People who are convicted either wrongfully are deservedly because of their supposed or real despicable act and are executed for it, or kill themselves or flee prosecution can be restless as spirit people especially if they have fallen a long way down from who they once were; losing a good name, fortune, family, status, etc.

Perhaps his sons found out his secrets during his later years. Urban legend says that his sons caught him sexually abusing their sister. However, he didn’t sell his adobe until years later and by that time his kids may have been up and out.

Perhaps more likely they found out their dad was a fraud and murderer.

People who suffer a very painful loss sometimes can’t go on without this person; sink into depression and killed themselves. James Stokes’ beloved wife, Josefa died in her upstairs bedroom, leaving James heart-broken.

It could be a combination of the above theories. Perhaps James Stokes blamed himself for his wife’s death and blurted out a confession to his sons that he wasn’t a doctor all these years and had practiced fraudulent medicine. He may have had deep remorse, realizing what he had done to other patients who died under his care. Perhaps the chickens came home to roost.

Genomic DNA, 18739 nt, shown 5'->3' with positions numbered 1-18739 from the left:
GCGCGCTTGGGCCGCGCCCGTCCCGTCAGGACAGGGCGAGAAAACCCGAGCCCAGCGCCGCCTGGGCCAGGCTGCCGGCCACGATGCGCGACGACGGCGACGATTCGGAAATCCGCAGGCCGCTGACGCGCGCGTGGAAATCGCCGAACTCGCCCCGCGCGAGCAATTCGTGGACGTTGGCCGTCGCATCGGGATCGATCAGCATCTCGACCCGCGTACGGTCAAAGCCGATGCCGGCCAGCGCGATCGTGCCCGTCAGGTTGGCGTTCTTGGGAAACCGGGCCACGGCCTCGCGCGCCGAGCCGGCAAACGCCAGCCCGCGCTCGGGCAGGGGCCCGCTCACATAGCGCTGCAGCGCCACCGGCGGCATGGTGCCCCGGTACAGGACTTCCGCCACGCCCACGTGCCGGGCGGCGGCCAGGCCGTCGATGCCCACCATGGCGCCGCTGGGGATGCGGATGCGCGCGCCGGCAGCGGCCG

People who loved their homes while alive, sometimes come back to visit or reside, especially if their loved one can’t let go. Both James and Josefa Stokes, and Hattie as well loved their forever home.

Former owners of a structure now in spirit sometimes heartily approve of renovation changes or the use of their beloved home in a new way. Other spectral owners have strong disapproval of new changes in either the structure or how their favorite structure is being used.

 

MANIFESTATIONS

Spirit of James Stokes

Disgruntled, and rigid; an unhappy, restless soul perhaps seeking the peace he once had here.

He has been seen wandering around the upstairs and downstairs in his white coat, in a restless mood, sometimes going through walls; not very happy.

Spirit of James Stokes shows his displeasure with the staff; either because he doesn’t like having his home fully commercialized, so crowed with people or he perhaps thinks the staff doesn’t do a good enough job.

He has shaken unsuspecting staff and shoved them out of the way as well.

Spirit of Josefa

Gentle and pleasant entity.

Josefa still enjoys her home remembering her life here, not minding sharing her former room with the living. She perhaps likes the company, having hosted many parties and events here, being the Mayor’s wife.